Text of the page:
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Johnson's is different than Murphy's b/c you can see him spin the ball with his fingertips in an act of celebration after he got his one knee sightly off the ground. He was on his way up and purposely spun the ball at the beginning of his celebration. Murphy's occurred in one continuous motion and the impact of falling on the ground caused him to lose the ball. In his play, I didn't see any hint of celebration or any "second act."

If one wanted to argue that CJ's premature celebration cost him, then, I could see that. With the murkiness of the rule, one could call that pass incomplete. Though, I think common sense should just take over. I think the 2 acts are pretty clear to see. The first act was when he caught the ball cleanly in the air and landed his 2 feet and then still controlled the ball in his outstretched arm when he fell on his side. The second act occurred when he was in the process of getting up. He rolled over, got one knee slightly off the ground, put the ball on the ground, spun it, and then finished his upward trajectory and ran around the back of the end zone.

CJ's would be more of a "catch," than Murphy's imo, b/c it would fit more under the "second act." But, I guess that is what you get when you celebrate prematurely and put it in the hands of the official. If you don't showboat in anyway, then its a guaranteed TD.

Edited by Scottwood

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That's what happened here. Johnson catches the ball, gets two feet down, falls down and then IN THE ACT OF ROLLING OVER, the ball hits the ground and comes out of his hand. Not a catch.

I combat that with this, why was he rolling over? Was it his momentum? No, he was rolling over to stand up, which is a second act, which would make it no different than the lance moore reception last year. He caught it, turned his body after landing to get up, that's where it ends in my book. I understand the rule, but disagree with how it was inturpreted.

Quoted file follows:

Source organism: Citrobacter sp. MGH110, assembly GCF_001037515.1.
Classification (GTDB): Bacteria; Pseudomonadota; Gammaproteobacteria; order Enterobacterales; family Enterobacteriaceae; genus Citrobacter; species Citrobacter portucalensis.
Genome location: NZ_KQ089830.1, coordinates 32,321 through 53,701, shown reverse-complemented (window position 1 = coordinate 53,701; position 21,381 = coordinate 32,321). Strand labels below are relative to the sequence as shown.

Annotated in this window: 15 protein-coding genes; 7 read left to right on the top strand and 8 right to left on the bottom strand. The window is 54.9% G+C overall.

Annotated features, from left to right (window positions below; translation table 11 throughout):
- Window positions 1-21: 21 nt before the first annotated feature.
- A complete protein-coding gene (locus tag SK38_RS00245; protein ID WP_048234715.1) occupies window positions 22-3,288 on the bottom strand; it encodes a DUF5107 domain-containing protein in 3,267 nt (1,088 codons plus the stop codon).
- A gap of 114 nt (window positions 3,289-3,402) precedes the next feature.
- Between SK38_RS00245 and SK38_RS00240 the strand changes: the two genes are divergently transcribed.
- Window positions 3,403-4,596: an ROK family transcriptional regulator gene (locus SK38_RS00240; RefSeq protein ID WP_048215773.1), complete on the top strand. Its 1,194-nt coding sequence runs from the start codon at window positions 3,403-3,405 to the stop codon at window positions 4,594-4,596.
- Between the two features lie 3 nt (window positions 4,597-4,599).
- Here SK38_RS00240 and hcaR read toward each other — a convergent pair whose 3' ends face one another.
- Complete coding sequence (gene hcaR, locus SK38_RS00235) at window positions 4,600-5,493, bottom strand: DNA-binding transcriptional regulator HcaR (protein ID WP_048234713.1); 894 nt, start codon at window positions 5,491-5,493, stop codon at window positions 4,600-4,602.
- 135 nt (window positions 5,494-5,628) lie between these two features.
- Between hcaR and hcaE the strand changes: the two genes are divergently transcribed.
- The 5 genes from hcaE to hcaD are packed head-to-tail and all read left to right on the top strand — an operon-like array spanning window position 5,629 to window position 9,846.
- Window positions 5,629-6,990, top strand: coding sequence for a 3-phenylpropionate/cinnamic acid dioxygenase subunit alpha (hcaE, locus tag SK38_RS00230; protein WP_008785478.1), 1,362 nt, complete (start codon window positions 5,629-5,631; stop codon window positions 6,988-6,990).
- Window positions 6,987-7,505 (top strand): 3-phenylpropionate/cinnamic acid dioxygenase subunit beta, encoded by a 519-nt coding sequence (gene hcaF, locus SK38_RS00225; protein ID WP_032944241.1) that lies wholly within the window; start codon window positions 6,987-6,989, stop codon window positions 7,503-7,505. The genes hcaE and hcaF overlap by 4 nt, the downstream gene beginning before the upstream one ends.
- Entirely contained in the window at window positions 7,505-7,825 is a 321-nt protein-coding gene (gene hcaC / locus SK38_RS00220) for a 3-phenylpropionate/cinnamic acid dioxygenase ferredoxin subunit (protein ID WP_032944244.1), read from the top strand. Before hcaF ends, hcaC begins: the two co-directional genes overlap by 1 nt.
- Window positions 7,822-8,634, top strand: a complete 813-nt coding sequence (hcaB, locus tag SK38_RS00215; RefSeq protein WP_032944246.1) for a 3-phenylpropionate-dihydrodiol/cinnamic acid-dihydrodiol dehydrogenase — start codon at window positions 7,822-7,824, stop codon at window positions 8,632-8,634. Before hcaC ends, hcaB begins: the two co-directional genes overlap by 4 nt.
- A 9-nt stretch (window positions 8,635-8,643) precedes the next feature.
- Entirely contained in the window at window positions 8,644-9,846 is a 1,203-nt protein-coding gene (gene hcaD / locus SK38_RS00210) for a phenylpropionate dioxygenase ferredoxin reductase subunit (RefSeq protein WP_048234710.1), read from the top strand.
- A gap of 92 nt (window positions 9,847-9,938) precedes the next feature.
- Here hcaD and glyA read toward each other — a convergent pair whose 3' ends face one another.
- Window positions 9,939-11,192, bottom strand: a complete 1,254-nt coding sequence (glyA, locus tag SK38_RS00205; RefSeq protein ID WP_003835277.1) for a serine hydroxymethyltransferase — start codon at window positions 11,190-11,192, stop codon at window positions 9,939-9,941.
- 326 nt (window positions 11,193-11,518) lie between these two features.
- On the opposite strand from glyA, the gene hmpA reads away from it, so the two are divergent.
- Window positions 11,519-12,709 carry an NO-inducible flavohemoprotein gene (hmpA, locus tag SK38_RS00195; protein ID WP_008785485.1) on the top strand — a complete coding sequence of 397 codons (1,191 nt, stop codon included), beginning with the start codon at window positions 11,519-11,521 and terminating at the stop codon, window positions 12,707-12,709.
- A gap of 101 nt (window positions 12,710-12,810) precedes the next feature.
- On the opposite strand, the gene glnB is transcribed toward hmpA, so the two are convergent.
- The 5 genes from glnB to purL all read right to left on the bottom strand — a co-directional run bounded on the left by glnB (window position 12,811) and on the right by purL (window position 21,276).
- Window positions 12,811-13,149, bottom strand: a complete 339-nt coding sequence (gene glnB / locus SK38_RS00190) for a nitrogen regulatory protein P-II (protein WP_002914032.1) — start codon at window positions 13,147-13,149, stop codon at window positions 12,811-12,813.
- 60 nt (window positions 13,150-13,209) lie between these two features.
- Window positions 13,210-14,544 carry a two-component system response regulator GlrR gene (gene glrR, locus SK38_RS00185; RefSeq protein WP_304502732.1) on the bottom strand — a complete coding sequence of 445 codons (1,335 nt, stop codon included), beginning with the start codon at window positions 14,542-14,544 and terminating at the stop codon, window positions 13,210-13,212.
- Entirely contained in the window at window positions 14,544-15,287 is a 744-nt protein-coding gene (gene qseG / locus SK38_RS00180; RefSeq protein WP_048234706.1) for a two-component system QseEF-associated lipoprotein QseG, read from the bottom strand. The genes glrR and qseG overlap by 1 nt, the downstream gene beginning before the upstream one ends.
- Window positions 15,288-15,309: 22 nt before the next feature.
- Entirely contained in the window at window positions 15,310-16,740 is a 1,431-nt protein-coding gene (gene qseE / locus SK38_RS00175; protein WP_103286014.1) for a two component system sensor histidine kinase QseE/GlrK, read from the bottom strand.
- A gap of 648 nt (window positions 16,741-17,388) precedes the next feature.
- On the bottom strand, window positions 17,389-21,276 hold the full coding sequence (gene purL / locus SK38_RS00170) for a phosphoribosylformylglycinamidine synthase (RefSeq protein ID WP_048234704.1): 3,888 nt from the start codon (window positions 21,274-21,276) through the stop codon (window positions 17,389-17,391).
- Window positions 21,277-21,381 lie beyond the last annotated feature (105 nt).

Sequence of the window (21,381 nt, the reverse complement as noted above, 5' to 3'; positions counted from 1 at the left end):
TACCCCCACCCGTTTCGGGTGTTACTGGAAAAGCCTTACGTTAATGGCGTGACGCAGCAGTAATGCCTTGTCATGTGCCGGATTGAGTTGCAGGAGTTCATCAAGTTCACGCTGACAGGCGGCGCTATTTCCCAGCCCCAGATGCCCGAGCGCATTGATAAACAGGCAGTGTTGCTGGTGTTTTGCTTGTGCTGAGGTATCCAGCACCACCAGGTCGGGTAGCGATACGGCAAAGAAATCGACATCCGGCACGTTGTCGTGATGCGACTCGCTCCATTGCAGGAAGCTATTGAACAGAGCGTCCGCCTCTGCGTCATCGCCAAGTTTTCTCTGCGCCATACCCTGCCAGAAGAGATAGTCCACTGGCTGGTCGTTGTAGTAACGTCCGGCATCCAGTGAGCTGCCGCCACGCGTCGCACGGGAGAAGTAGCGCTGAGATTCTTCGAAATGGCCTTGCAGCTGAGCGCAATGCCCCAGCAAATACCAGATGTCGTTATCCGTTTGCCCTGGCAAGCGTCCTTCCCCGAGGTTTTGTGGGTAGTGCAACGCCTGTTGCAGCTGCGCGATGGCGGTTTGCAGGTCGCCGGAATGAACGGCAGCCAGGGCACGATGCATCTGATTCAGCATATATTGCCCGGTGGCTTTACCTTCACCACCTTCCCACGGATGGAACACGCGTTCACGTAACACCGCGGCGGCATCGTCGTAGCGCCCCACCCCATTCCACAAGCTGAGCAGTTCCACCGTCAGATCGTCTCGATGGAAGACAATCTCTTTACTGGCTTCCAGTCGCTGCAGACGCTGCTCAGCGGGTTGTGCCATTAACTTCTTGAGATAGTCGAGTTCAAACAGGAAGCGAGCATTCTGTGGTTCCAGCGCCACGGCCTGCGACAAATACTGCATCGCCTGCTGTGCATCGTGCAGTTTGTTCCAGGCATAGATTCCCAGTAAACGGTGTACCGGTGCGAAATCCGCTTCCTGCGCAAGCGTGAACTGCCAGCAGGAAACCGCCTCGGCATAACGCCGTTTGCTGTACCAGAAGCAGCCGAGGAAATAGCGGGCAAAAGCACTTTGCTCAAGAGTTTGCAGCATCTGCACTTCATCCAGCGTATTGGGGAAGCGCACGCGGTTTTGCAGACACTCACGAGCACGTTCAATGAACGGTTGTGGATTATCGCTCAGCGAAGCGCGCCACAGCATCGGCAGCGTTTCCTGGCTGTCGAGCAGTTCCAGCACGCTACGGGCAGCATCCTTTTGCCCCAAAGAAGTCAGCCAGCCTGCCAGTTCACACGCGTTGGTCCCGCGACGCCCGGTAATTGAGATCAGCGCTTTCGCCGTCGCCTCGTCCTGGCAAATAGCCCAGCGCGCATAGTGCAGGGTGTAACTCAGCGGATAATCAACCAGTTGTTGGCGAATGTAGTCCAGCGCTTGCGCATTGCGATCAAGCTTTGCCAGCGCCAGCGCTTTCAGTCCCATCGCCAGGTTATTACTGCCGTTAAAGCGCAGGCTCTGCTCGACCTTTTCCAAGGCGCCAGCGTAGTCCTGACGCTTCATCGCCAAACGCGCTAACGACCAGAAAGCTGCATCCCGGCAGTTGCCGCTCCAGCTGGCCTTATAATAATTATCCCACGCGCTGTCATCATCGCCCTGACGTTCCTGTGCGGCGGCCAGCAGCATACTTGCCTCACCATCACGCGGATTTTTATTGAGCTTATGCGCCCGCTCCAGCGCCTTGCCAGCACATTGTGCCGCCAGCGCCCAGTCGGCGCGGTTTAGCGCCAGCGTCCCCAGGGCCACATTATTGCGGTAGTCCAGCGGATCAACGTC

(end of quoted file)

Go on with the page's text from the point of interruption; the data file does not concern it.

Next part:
I think it's borderline, but it's surprising to see so many of you who think it's an obvious catch. I haven't heard one person say it was a catch except for Lions fans. Now, people say it SHOULD have been a catch and that the rule is stupid, but no one - except for us - is saying it was a catch within the rule. They've all seen it called this way for the last few years and this is the first tiime most of us are paying attention to it.

I've heard on several national radio sports shows that the host along with a lot callers saying it was a catch. Heck on Sean and Terp today a Bears fan called in to say we were robbed and that it was a catch. On other boards I've seen Viking fans defend it as a catch as well. We're not alone on this one, Deion said it was a catch too...

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Johnson's is different than Murphy's b/c you can see him spin the ball with his fingertips in an act of celebration after he got his one knee sightly off the ground. He was on his way up and purposely spun the ball at the beginning of his celebration. Murphy's occurred in one continuous motion and the impact of falling on the ground caused him to lose the ball. In his play, I didn't see any hint of celebration or any "second act."